Bigger Theaters, Smaller People

February 28, 2008
A thought by James Berardinelli

While out driving yesterday, I passed a building that once housed a movie theater. The theater closed in the early '80s and, since then, it has been a self-storage locale and is currently a pet supply store. I was taken by a momentary pang of nostalgia. I didn't see many movies in the place but I remember one viewing experience in particular because I had looked forward to it so strongly: Clash of the Titans. Isn't it sad, I reflected as I gazed at the building through the car window, that no child today would be able to walk up to that box office and buy a ticket?

Actually, no.

To be frank, it was a terrible place to see a movie. The screen was small, the speaker system was tinny, the seats were uncomfortable, and the stickiness on the floor was so extreme that there was a lingering fear that one might leave behind the soles of one's shoes. The only good thing about the place was its location. What's surprising is that the building still stands and is being used for something else. Old theaters are notoriously difficult to convert for alternate use. I'm aware of a couple in Philadelphia that have been shuttered for a decade but inside remain as they were the day they closed (except there are now more rats and mice). The big, beautiful Uptown theater in Toronto was torn down to make way for condos. That's the way it is with old theaters - most of them either fall or are boarded up.

During my youth, I frequented (to the degree that the word "frequented" can be used to describe my erratic movie attendance) five South Jersey theaters. All of them, plus the nearest drive-in, are no more. One - a mall theater - became a store. Three are now parking lots. (One of those had been standing vacant for a seeming eternity until the wrecking ball got it last year.) The fourth is now a multiplex, although the footprint and configuration are so different that it's not really the same place it once was. Standing at the site of one of these ex-theaters threatens to bring on another wave of nostalgia, but then I recall that they weren't such great places, either.

There was one exception: a 2000-seat mammoth of an auditorium. Excluding movie palaces protected by historical preservation statutes, those are damn near impossible to find these days. It was an amazing place in which to see a movie, especially when most of the seats were filled. That's when the sense of a "communal experience" kicked in. I remember the magic of opening weekend there for The Empire Strikes Back and Star Trek II. Most nights, however, there were only a hundred-or-so people in the theater. The balcony was closed, but not for Siskel & Ebert. And the place seemed empty and cavernous. Still there was no sadder day than when they cut the theater in half, creating two bizarrely proportioned 900-seat twins (90 rows of 10 seats each).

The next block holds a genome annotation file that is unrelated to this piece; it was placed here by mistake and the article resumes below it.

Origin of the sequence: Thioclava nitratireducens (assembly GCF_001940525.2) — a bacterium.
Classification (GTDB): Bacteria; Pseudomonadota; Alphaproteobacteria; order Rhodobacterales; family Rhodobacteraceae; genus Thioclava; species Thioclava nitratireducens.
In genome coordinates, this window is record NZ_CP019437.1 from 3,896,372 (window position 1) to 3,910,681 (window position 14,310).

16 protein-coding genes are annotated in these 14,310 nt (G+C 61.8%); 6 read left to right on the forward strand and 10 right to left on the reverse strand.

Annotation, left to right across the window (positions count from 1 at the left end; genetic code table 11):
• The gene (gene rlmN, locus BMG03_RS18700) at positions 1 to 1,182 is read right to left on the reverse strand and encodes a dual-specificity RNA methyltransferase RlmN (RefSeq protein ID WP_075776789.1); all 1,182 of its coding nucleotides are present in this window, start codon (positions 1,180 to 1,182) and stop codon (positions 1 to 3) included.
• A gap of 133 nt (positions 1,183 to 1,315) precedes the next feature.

Memory makes us (or at least me) remember the theaters of my childhood and teenage years with a greater fondness than they probably deserve. The fact is, today's multiplexes are superior in almost every way - bigger screens; brighter images; digital surround sound; reclining, wide-backed seats; stadium seating; and comfortably large lobbies. The theater game is one of upgrade or perish, and that's why all those theaters I used to attend no longer exist. They couldn't compete because the owners didn't want to invest the money to stay ahead. But there is one area in which the old movie theaters were superior: the people.

Employees used to be courteous and knowledgeable. Projection problems, when they occurred, were fixed promptly and it was never difficult to find someone to help because there were - gasp! - ushers. If you loved a movie, you could sit there all day and watch it repeatedly, and the ushers would come over in between shows and chat with you. Today's theater employees treat customers like cattle and if there's a problem, they glare at you for interrupting their phone conversation. I'm convinced one of the reasons people my age recall the theaters of the '70s with such a sense of loss is because the people working there still cared about what was being put on the screen.

Then there's the audience. Maybe the reason employees treat patrons like cattle is because that's how they behave. 50% of the time when a movie is ruined for me, it's because of my fellow viewers, who too often treat the auditorium like their living room. If you want to believe that common courtesy is dead, spend a Friday night at a 24-plex watching the latest big release. As a kid, I was always aware that I wasn't the only one in the theater and I did my best to make sure that no action on my part hurt the viewing experience of the others (although I will admit to having made the occasional whispered comment to whoever I was with). I can't decide whether people today are oblivious or so self-centered that they don't care. In the end, it doesn't matter. The effect is the same.

Over the years, the movie theaters have gotten bigger and more sophisticated. It's too bad the same thing can't be said of the people.